Doth bow her sweet head.
Come away, come away
To see the dear child,
Whose face is so tender,
Gentle and mild.

Then in walk the wise men
Our Lordship to see,
With gold, myrrh and incense
And give Christ all three.
Come away, come away
To see the dear child,
Whose face is so tender,
Gentle and mild.

All worship Christ then
In the morning so dim.
We also must kneel
And thank God for him.
Come away, come away
To see the dear child,
Whose face is so tender,
Gentle and mild.

Authorship

Researcher for this text: Barbara Miller

4. Far from my heav'nly home [sung text checked 1 time]

Far from my heav'nly home,
Far from my Father's breast,
Fainting I cry, blest Spirit, come,
Blest Spirit, come, blest Spirit, come
And guide me to my rest,
And guide me to my rest.

My spirit homeward turns,
And fain would thither flee;
My heart, O Zion, droops and yearns
When I remember thee.
My heart, O Zion, droops and yearns,
When I remember thee,
My heart, O Zion, droops and yearns,
When I remember thee.

[To thee, to thee I press]1
A dark and toilsome road.
When shall I pass, when shall I pass the wilderness, the wilderness
And reach the saints' abode, and reach the saints' abode?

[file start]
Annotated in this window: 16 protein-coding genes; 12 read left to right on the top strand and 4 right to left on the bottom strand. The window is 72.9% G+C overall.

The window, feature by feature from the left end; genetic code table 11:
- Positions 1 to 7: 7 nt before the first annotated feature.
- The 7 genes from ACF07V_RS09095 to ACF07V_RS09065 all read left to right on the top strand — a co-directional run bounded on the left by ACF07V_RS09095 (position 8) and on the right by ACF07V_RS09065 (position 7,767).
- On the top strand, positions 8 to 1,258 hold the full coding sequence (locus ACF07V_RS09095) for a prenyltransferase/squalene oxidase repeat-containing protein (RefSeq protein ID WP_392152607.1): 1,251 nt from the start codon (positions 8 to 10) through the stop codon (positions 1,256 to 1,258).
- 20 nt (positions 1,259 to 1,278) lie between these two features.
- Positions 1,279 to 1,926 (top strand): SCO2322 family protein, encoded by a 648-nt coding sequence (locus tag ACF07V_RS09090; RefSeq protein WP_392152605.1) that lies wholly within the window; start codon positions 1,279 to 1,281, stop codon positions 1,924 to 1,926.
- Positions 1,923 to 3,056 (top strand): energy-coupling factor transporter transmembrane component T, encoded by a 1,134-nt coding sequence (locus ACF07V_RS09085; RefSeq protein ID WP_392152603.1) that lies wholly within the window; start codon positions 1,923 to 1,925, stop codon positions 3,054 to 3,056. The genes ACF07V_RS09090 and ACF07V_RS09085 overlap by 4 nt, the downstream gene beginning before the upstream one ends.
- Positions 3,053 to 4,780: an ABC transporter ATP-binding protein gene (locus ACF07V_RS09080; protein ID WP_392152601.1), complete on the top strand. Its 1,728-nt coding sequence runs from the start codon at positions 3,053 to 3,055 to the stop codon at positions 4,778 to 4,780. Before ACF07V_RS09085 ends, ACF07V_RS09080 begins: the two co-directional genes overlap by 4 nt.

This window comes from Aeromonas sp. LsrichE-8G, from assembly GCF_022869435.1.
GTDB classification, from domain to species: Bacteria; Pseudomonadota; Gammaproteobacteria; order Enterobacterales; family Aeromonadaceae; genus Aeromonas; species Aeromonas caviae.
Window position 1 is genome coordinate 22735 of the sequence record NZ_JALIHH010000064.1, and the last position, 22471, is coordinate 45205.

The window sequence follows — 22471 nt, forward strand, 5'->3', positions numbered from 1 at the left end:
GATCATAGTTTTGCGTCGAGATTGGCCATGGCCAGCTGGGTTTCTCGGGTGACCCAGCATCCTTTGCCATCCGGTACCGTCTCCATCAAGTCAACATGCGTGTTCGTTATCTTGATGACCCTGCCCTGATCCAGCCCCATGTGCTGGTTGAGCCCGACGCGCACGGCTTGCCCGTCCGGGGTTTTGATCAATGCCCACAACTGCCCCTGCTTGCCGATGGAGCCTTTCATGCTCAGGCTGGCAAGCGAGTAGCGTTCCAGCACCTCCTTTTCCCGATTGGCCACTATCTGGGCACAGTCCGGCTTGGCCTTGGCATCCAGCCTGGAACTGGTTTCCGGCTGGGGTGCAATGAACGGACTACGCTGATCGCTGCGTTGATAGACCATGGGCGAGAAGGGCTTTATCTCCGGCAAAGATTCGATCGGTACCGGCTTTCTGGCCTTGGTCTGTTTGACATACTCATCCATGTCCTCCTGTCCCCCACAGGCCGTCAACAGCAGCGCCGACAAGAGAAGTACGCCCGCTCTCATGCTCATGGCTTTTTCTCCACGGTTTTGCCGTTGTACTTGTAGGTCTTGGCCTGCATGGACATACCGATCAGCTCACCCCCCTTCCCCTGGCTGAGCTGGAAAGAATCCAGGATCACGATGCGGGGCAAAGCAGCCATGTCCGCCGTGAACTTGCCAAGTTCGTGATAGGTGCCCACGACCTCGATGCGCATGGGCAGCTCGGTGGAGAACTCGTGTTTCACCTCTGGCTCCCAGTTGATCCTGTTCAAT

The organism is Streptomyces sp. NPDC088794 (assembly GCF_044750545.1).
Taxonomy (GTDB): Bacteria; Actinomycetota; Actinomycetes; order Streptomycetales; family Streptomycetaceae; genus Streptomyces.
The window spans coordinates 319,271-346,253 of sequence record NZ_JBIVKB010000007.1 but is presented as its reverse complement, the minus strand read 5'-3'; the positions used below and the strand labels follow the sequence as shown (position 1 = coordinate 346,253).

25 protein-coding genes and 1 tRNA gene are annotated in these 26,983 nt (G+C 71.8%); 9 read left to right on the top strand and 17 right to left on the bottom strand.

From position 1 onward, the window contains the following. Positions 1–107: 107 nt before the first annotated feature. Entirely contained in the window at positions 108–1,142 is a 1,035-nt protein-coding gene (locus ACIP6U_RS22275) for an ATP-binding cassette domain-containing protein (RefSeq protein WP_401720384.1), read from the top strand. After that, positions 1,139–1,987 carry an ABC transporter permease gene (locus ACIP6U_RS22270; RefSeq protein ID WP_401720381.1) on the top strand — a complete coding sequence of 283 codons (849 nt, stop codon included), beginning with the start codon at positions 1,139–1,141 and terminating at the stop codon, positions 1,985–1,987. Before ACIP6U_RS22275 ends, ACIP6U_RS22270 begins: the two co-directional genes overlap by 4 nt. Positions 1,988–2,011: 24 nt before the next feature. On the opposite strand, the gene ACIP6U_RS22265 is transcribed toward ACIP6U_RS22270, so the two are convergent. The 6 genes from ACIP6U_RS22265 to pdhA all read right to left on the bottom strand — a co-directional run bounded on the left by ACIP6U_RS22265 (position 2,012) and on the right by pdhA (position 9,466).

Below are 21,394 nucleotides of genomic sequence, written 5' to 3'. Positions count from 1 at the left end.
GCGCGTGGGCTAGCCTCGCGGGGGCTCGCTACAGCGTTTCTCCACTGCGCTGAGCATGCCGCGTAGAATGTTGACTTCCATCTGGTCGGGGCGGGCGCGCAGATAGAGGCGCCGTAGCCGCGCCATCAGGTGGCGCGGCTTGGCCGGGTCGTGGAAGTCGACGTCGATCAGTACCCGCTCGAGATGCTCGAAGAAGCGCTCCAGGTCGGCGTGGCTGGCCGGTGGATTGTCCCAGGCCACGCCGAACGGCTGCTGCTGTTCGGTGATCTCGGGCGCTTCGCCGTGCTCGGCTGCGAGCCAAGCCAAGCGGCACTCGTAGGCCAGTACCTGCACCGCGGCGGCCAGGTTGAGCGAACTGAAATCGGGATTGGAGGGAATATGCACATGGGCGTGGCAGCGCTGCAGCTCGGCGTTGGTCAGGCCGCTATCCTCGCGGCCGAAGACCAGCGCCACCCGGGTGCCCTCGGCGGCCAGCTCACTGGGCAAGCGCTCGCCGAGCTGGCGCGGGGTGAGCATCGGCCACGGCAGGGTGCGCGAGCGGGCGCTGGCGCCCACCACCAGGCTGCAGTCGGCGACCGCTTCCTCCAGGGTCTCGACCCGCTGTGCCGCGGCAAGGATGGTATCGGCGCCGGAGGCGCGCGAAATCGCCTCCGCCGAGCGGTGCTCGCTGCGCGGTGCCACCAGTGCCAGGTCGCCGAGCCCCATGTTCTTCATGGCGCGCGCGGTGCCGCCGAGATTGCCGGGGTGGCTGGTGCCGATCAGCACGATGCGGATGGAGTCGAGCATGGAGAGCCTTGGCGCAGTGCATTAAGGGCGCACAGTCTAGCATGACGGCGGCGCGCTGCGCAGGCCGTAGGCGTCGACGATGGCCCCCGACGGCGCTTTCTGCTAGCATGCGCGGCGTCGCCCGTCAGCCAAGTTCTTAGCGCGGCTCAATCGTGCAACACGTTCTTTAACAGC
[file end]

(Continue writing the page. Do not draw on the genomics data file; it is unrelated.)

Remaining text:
God of my life, be near:
On Thee my hopes I cast.
O guide me through the desert here
And bring me home at last!
O guide me through the desert here
And brin me home at last!
O guide me thro' the desert here
And bring me home at last.

Authorship

View original text (without footnotes)
1 Ives: "To thee I press"

Researcher for this text: Barbara Miller

5. God bless and keep thee [sung text checked 1 time]

I know not if thy love be as a flower
in autumn, and has faded now from me
I know not, if I came now as of yore,
You would greet me
I can but pray:
"God bless and keep thee,
God bless and keep thee,
keep thee, my love for [e'er and e'er]1."

I know not if thy love be as a fortress
And has withstood all other loves for me
I only know my love for thee is changeless
I still love thee
Each day I pray:
"God bless and keep thee,
God bless and keep thee,
keep thee, my love for [e'er and e'er]1."

Authorship

View original text (without footnotes)
1 Ives: in the score, in brackets underneath: "aye and aye"

Researcher for this text: Barbara Miller

6. In the mornin' [sung text checked 1 time]

In the mornin' when I rise,
In the mornin' when I rise,
In the mornin' when I rise,
Give me Jesus!

Give me Jesus!
Give me Jesus!
You can have all the world, but
Give me Jesus!

'Twixt the cradle and the grave,
'Twixt the cradle and the grave,
'Twixt the cradle and the grave,
Give me Jesus!

Give me Jesus!